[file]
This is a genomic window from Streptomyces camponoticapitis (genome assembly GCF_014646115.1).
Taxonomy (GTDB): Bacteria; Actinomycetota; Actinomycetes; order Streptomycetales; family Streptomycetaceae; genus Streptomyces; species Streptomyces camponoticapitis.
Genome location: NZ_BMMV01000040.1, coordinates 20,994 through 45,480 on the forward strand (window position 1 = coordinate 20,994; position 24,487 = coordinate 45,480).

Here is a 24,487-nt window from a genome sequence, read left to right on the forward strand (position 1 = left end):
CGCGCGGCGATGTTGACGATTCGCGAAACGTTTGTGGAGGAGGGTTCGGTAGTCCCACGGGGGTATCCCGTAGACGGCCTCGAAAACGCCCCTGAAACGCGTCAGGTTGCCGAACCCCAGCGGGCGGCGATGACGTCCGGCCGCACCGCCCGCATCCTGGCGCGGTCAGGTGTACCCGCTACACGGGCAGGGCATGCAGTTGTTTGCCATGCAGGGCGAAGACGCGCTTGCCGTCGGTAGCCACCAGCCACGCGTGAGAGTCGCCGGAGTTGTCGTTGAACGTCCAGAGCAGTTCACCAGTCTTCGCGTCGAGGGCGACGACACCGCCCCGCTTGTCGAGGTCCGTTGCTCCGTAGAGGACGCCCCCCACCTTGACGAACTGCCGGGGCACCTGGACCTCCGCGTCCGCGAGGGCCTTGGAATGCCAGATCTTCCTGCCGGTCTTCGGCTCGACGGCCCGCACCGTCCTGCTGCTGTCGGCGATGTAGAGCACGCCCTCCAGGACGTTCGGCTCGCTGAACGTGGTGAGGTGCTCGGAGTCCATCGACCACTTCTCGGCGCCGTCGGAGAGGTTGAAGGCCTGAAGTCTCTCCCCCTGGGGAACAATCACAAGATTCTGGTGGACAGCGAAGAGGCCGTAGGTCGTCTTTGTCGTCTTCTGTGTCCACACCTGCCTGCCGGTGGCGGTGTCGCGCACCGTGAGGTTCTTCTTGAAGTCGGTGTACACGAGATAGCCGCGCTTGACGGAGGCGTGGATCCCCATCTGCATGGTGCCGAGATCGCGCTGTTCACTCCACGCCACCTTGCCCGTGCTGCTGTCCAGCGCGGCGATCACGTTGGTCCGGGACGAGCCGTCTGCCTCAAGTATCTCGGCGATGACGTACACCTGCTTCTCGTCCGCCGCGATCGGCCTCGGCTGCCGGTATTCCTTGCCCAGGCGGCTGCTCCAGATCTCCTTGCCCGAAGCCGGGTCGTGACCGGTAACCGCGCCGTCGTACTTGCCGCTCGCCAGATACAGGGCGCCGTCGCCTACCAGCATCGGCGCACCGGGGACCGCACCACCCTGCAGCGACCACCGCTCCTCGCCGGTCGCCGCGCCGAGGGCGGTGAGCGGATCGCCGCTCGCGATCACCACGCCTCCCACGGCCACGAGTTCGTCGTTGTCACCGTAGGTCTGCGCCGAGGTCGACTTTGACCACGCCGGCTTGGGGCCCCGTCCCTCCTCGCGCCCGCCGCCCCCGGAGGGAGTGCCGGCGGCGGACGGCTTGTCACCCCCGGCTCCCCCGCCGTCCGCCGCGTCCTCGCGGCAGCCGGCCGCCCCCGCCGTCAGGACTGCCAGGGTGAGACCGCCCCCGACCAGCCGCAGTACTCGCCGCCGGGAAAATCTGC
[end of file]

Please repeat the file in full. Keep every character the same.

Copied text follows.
This is a genomic window from Streptomyces camponoticapitis (genome assembly GCF_014646115.1).
Taxonomy (GTDB): Bacteria; Actinomycetota; Actinomycetes; order Streptomycetales; family Streptomycetaceae; genus Streptomyces; species Streptomyces camponoticapitis.
Genome location: NZ_BMMV01000040.1, coordinates 20,994 through 45,480 on the forward strand (window position 1 = coordinate 20,994; position 24,487 = coordinate 45,480).

Here is a 24,487-nt window from a genome sequence, read left to right on the forward strand (position 1 = left end):
CGCGCGGCGATGTTGACGATTCGCGAAACGTTTGTGGAGGAGGGTTCGGTAGTCCCACGGGGGTATCCCGTAGACGGCCTCGAAAACGCCCCTGAAACGCGTCAGGTTGCCGAACCCCAGCGGGCGGCGATGACGTCCGGCCGCACCGCCCGCATCCTGGCGCGGTCAGGTGTACCCGCTACACGGGCAGGGCATGCAGTTGTTTGCCATGCAGGGCGAAGACGCGCTTGCCGTCGGTAGCCACCAGCCACGCGTGAGAGTCGCCGGAGTTGTCGTTGAACGTCCAGAGCAGTTCACCAGTCTTCGCGTCGAGGGCGACGACACCGCCCCGCTTGTCGAGGTCCGTTGCTCCGTAGAGGACGCCCCCCACCTTGACGAACTGCCGGGGCACCTGGACCTCCGCGTCCGCGAGGGCCTTGGAATGCCAGATCTTCCTGCCGGTCTTCGGCTCGACGGCCCGCACCGTCCTGCTGCTGTCGGCGATGTAGAGCACGCCCTCCAGGACGTTCGGCTCGCTGAACGTGGTGAGGTGCTCGGAGTCCATCGACCACTTCTCGGCGCCGTCGGAGAGGTTGAAGGCCTGAAGTCTCTCCCCCTGGGGAACAATCACAAGATTCTGGTGGACAGCGAAGAGGCCGTAGGTCGTCTTTGTCGTCTTCTGTGTCCACACCTGCCTGCCGGTGGCGGTGTCGCGCACCGTGAGGTTCTTCTTGAAGTCGGTGTACACGAGATAGCCGCGCTTGACGGAGGCGTGGATCCCCATCTGCATGGTGCCGAGATCGCGCTGTTCACTCCACGCCACCTTGCCCGTGCTGCTGTCCAGCGCGGCGATCACGTTGGTCCGGGACGAGCCGTCTGCCTCAAGTATCTCGGCGATGACGTACACCTGCTTCTCGTCCGCCGCGATCGGCCTCGGCTGCCGGTATTCCTTGCCCAGGCGGCTGCTCCAGATCTCCTTGCCCGAAGCCGGGTCGTGACCGGTAACCGCGCCGTCGTACTTGCCGCTCGCCAGATACAGGGCGCCGTCGCCTACCAGCATCGGCGCACCGGGGACCGCACCACCCTGCAGCGACCACCGCTCCTCGCCGGTCGCCGCGCCGAGGGCGGTGAGCGGATCGCCGCTCGCGATCACCACGCCTCCCACGGCCACGAGTTCGTCGTTGTCACCGTAGGTCTGCGCCGAGGTCGACTTTGACCACGCCGGCTTGGGGCCCCGTCCCTCCTCGCGCCCGCCGCCCCCGGAGGGAGTGCCGGCGGCGGACGGCTTGTCACCCCCGGCTCCCCCGCCGTCCGCCGCGTCCTCGCGGCAGCCGGCCGCCCCCGCCGTCAGGACTGCCAGGGTGAGACCGCCCCCGACCAGCCGCAGTACTCGCCGCCGGGAAAATCTGC